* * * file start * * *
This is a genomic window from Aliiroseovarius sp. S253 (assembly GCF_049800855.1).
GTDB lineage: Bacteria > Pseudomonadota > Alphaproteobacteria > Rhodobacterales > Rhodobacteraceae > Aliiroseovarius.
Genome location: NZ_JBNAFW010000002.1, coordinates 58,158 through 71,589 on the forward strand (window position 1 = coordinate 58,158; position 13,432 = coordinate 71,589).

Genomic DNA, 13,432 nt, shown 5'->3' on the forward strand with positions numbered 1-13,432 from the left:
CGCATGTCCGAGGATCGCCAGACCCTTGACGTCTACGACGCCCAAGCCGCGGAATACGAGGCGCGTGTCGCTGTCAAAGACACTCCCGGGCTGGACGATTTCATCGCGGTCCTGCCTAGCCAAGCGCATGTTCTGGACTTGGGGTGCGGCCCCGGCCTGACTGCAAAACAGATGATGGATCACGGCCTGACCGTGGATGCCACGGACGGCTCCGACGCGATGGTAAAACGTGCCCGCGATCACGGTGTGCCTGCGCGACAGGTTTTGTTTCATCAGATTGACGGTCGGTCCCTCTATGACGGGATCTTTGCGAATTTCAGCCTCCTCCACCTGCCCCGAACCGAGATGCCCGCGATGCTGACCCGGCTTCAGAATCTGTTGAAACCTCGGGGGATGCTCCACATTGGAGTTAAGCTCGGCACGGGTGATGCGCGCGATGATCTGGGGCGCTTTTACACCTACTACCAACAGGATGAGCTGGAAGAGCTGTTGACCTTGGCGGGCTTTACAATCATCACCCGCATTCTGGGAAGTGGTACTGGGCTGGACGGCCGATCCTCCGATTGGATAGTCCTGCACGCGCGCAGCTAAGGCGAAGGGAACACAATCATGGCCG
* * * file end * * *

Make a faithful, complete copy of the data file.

This is a genomic window from Aliiroseovarius sp. S253 (assembly GCF_049800855.1).
GTDB lineage: Bacteria > Pseudomonadota > Alphaproteobacteria > Rhodobacterales > Rhodobacteraceae > Aliiroseovarius.
Genome location: NZ_JBNAFW010000002.1, coordinates 58,158 through 71,589 on the forward strand (window position 1 = coordinate 58,158; position 13,432 = coordinate 71,589).

Genomic DNA, 13,432 nt, shown 5'->3' on the forward strand with positions numbered 1-13,432 from the left:
CGCATGTCCGAGGATCGCCAGACCCTTGACGTCTACGACGCCCAAGCCGCGGAATACGAGGCGCGTGTCGCTGTCAAAGACACTCCCGGGCTGGACGATTTCATCGCGGTCCTGCCTAGCCAAGCGCATGTTCTGGACTTGGGGTGCGGCCCCGGCCTGACTGCAAAACAGATGATGGATCACGGCCTGACCGTGGATGCCACGGACGGCTCCGACGCGATGGTAAAACGTGCCCGCGATCACGGTGTGCCTGCGCGACAGGTTTTGTTTCATCAGATTGACGGTCGGTCCCTCTATGACGGGATCTTTGCGAATTTCAGCCTCCTCCACCTGCCCCGAACCGAGATGCCCGCGATGCTGACCCGGCTTCAGAATCTGTTGAAACCTCGGGGGATGCTCCACATTGGAGTTAAGCTCGGCACGGGTGATGCGCGCGATGATCTGGGGCGCTTTTACACCTACTACCAACAGGATGAGCTGGAAGAGCTGTTGACCTTGGCGGGCTTTACAATCATCACCCGCATTCTGGGAAGTGGTACTGGGCTGGACGGCCGATCCTCCGATTGGATAGTCCTGCACGCGCGCAGCTAAGGCGAAGGGAACACAATCATGGCCG